[Spice_discussion] Solar zenith angle and azimuth

Nat Bachman nathaniel.bachman at jpl.nasa.gov
Wed Jun 30 15:46:21 PDT 2010

Dear Dr. Aye,

Hello, this is from Nat Bachman. I'm a member of
the NAIF team headed by Chuck Acton.

SPICE does not contain a subroutine to
compute solar azimuth and elevation (zenith angle
is the complement of elevation). There are two basic
approaches to the solution:

    1) If you have a "small" number of surface points
       of interest, use the SPICE utility PINPOINT
       to create an SPK file providing locations of
       these points and a frame kernel providing
       topocentric frame specifications. Then
       proceed as you've described.

       PINPOINT is available from the utilities area
       of the NAIF web site at URL


       I've also included below some notes on running PINPOINT
       to generate SPICE kernels for surface points on
       the *Earth*. Most of the discussion applies to Mars,
       but for Mars you won't need the high-precision
       Earth PCK; instead you'd use the either the generic
       NAIF text PCK to provide Mars orientation, or you'd
       use a PCK of your own choosing (perhaps a standard
       one used by your project).

    2) If you have too many surface points for (1)
       to be practical, create at run time the
       necessary surface-point-to-sun vectors
       and topocentric frames for each surface point.

       The surface point to sun vectors can be created by
       subtracting the respective Mars-centered surface
       vectors from the Mars to sun vector; this is valid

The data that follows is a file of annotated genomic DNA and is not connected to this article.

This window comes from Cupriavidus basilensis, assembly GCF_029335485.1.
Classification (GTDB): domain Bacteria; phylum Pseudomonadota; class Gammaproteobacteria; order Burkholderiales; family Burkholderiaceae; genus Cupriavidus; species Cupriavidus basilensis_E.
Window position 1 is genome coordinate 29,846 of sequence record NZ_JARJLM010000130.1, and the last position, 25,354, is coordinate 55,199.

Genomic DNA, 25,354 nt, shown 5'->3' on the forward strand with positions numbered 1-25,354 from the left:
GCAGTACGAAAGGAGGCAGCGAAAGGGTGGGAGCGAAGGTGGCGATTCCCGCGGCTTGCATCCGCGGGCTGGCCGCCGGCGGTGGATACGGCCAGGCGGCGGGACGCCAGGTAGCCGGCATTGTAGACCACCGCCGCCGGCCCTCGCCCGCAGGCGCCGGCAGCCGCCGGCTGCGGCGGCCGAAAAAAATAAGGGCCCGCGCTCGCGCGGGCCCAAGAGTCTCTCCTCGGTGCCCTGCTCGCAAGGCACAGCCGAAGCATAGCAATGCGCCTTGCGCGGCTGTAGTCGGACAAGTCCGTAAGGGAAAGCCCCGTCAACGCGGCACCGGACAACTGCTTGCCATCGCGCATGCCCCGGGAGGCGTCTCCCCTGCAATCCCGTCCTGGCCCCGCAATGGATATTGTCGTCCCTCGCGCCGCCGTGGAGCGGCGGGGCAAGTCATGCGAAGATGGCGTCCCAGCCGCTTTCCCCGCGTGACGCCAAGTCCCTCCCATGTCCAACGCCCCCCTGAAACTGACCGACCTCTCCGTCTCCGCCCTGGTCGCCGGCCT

as long as the aberration corrections don't have to
       exact (and for most purposes they need not be).
       Reception-style light time and stellar aberration
       corrections should be used for a realistic approximation
       of the apparent direction to the Sun. Here Mars is
       the observer, the Sun is the target, and the epoch
       is that at which photons are received at the surface
       point. Note that if the illumination at the surface point is
       being observed by a remote sensing instrument, this epoch
       may be the epoch of photon reception at the instrument minus
       one way light time between the instrument and the surface

       Each topocentric frame can be represented by a
       3x3 matrix that converts vectors from the body-fixed
       frame associated with the central body
       to the topocentric frame associated
       with the surface point of interest.

       For a given surface location, the desired
       transformation matrix has as its rows the basis vectors
       of the associated topocentric frame. For all locations
       except at or extremely near the poles, these vectors
       are (listed in the order of computation):

           [Here x denotes the cross product]

           Row 3: (Z-axis) the unit zenith direction vector
                  expressed in the central body's body-fixed,
                  body centered reference frame (IAU_MARS, in
                  your case).
           Row 2: (Y-axis) the zenith direction x the body's north
                  pole direction (0,0,1), scaled to unit length.
           Row 1: (X-axis) Y x Z, scaled to unit length.

           At the poles this definition goes singular.

       It's usually convenient to call the SPICE routine UCRSS to
       obtain a unit-length cross product.

       Usually (and it is done this way in PINPOINT) the zenith direction
       is taken as the direction of increasing altitude in the planetodetic
       coordinate system; this direction is parallel to the normal to
       the central body's reference spheroid that passes through the
       surface point.

       One has to be a bit careful here because the surface
       point might not lie on the reference spheroid. If it does, call
       SURFNM to obtain the surface normal direction. If it doesn't,